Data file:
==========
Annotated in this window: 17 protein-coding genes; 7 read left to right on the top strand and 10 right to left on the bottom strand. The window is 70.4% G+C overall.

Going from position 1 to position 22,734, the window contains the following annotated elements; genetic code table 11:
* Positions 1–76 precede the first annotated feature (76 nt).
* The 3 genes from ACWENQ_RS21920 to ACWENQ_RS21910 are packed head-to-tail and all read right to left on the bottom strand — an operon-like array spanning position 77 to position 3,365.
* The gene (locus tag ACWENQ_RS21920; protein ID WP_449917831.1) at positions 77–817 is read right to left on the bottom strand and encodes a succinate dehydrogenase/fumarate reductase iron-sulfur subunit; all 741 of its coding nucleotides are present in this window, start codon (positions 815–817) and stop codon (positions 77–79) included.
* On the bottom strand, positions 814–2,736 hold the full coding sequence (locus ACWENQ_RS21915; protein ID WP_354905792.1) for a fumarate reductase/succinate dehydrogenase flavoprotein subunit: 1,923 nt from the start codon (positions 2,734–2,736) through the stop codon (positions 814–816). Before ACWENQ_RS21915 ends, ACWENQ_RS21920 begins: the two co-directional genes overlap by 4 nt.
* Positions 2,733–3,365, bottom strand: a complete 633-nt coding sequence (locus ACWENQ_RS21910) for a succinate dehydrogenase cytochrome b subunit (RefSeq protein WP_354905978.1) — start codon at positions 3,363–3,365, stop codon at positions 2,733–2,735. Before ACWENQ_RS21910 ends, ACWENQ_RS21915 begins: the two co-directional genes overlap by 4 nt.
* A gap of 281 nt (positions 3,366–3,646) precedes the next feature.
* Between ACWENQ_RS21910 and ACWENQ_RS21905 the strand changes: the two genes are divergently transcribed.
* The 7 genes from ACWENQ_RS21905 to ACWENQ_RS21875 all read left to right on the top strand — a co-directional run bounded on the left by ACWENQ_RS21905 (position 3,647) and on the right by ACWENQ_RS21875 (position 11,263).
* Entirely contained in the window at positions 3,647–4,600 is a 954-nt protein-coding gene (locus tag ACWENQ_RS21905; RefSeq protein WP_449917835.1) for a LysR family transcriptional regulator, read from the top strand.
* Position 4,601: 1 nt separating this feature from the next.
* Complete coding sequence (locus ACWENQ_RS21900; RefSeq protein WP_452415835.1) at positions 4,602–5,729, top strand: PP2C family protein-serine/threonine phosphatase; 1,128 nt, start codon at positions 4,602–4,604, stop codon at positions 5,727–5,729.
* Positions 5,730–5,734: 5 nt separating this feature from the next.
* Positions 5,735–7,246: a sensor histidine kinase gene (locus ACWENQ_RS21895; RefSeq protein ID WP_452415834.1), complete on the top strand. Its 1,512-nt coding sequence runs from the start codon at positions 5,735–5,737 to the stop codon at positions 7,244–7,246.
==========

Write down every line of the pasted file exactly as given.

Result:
Annotated in this window: 17 protein-coding genes; 7 read left to right on the top strand and 10 right to left on the bottom strand. The window is 70.4% G+C overall.

Going from position 1 to position 22,734, the window contains the following annotated elements; genetic code table 11:
* Positions 1–76 precede the first annotated feature (76 nt).
* The 3 genes from ACWENQ_RS21920 to ACWENQ_RS21910 are packed head-to-tail and all read right to left on the bottom strand — an operon-like array spanning position 77 to position 3,365.
* The gene (locus tag ACWENQ_RS21920; protein ID WP_449917831.1) at positions 77–817 is read right to left on the bottom strand and encodes a succinate dehydrogenase/fumarate reductase iron-sulfur subunit; all 741 of its coding nucleotides are present in this window, start codon (positions 815–817) and stop codon (positions 77–79) included.
* On the bottom strand, positions 814–2,736 hold the full coding sequence (locus ACWENQ_RS21915; protein ID WP_354905792.1) for a fumarate reductase/succinate dehydrogenase flavoprotein subunit: 1,923 nt from the start codon (positions 2,734–2,736) through the stop codon (positions 814–816). Before ACWENQ_RS21915 ends, ACWENQ_RS21920 begins: the two co-directional genes overlap by 4 nt.
* Positions 2,733–3,365, bottom strand: a complete 633-nt coding sequence (locus ACWENQ_RS21910) for a succinate dehydrogenase cytochrome b subunit (RefSeq protein WP_354905978.1) — start codon at positions 3,363–3,365, stop codon at positions 2,733–2,735. Before ACWENQ_RS21910 ends, ACWENQ_RS21915 begins: the two co-directional genes overlap by 4 nt.
* A gap of 281 nt (positions 3,366–3,646) precedes the next feature.
* Between ACWENQ_RS21910 and ACWENQ_RS21905 the strand changes: the two genes are divergently transcribed.
* The 7 genes from ACWENQ_RS21905 to ACWENQ_RS21875 all read left to right on the top strand — a co-directional run bounded on the left by ACWENQ_RS21905 (position 3,647) and on the right by ACWENQ_RS21875 (position 11,263).
* Entirely contained in the window at positions 3,647–4,600 is a 954-nt protein-coding gene (locus tag ACWENQ_RS21905; RefSeq protein WP_449917835.1) for a LysR family transcriptional regulator, read from the top strand.
* Position 4,601: 1 nt separating this feature from the next.
* Complete coding sequence (locus ACWENQ_RS21900; RefSeq protein WP_452415835.1) at positions 4,602–5,729, top strand: PP2C family protein-serine/threonine phosphatase; 1,128 nt, start codon at positions 4,602–4,604, stop codon at positions 5,727–5,729.
* Positions 5,730–5,734: 5 nt separating this feature from the next.
* Positions 5,735–7,246: a sensor histidine kinase gene (locus ACWENQ_RS21895; RefSeq protein ID WP_452415834.1), complete on the top strand. Its 1,512-nt coding sequence runs from the start codon at positions 5,735–5,737 to the stop codon at positions 7,244–7,246.